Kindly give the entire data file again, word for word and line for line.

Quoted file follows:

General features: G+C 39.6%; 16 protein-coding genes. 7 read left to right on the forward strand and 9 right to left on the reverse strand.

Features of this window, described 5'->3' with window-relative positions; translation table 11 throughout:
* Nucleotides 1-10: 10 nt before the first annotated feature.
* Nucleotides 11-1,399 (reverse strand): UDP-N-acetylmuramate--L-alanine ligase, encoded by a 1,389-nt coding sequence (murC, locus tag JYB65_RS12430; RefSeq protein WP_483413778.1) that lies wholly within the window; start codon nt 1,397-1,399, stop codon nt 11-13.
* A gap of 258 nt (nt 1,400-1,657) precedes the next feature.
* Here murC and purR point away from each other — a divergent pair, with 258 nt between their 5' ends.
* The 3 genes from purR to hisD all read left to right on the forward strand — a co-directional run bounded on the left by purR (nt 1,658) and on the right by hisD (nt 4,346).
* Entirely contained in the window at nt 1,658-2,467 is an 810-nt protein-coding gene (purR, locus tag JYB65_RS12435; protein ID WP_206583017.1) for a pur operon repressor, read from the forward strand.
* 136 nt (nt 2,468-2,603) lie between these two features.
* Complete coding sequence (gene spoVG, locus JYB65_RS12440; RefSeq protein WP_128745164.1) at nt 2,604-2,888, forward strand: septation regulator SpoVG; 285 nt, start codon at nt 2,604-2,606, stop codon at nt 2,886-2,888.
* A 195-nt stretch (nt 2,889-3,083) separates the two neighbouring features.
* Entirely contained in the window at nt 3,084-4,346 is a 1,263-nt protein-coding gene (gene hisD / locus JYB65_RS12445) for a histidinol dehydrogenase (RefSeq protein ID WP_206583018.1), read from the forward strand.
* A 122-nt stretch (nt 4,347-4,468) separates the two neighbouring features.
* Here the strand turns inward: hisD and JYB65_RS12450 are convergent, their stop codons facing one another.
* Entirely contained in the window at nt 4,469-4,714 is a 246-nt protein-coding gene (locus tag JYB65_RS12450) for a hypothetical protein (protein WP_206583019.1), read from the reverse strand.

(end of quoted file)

General features: G+C 39.6%; 16 protein-coding genes. 7 read left to right on the forward strand and 9 right to left on the reverse strand.

Features of this window, described 5'->3' with window-relative positions; translation table 11 throughout:
* Nucleotides 1-10: 10 nt before the first annotated feature.
* Nucleotides 11-1,399 (reverse strand): UDP-N-acetylmuramate--L-alanine ligase, encoded by a 1,389-nt coding sequence (murC, locus tag JYB65_RS12430; RefSeq protein WP_483413778.1) that lies wholly within the window; start codon nt 1,397-1,399, stop codon nt 11-13.
* A gap of 258 nt (nt 1,400-1,657) precedes the next feature.
* Here murC and purR point away from each other — a divergent pair, with 258 nt between their 5' ends.
* The 3 genes from purR to hisD all read left to right on the forward strand — a co-directional run bounded on the left by purR (nt 1,658) and on the right by hisD (nt 4,346).
* Entirely contained in the window at nt 1,658-2,467 is an 810-nt protein-coding gene (purR, locus tag JYB65_RS12435; protein ID WP_206583017.1) for a pur operon repressor, read from the forward strand.
* 136 nt (nt 2,468-2,603) lie between these two features.
* Complete coding sequence (gene spoVG, locus JYB65_RS12440; RefSeq protein WP_128745164.1) at nt 2,604-2,888, forward strand: septation regulator SpoVG; 285 nt, start codon at nt 2,604-2,606, stop codon at nt 2,886-2,888.
* A 195-nt stretch (nt 2,889-3,083) separates the two neighbouring features.
* Entirely contained in the window at nt 3,084-4,346 is a 1,263-nt protein-coding gene (gene hisD / locus JYB65_RS12445) for a histidinol dehydrogenase (RefSeq protein ID WP_206583018.1), read from the forward strand.
* A 122-nt stretch (nt 4,347-4,468) separates the two neighbouring features.
* Here the strand turns inward: hisD and JYB65_RS12450 are convergent, their stop codons facing one another.
* Entirely contained in the window at nt 4,469-4,714 is a 246-nt protein-coding gene (locus tag JYB65_RS12450) for a hypothetical protein (protein WP_206583019.1), read from the reverse strand.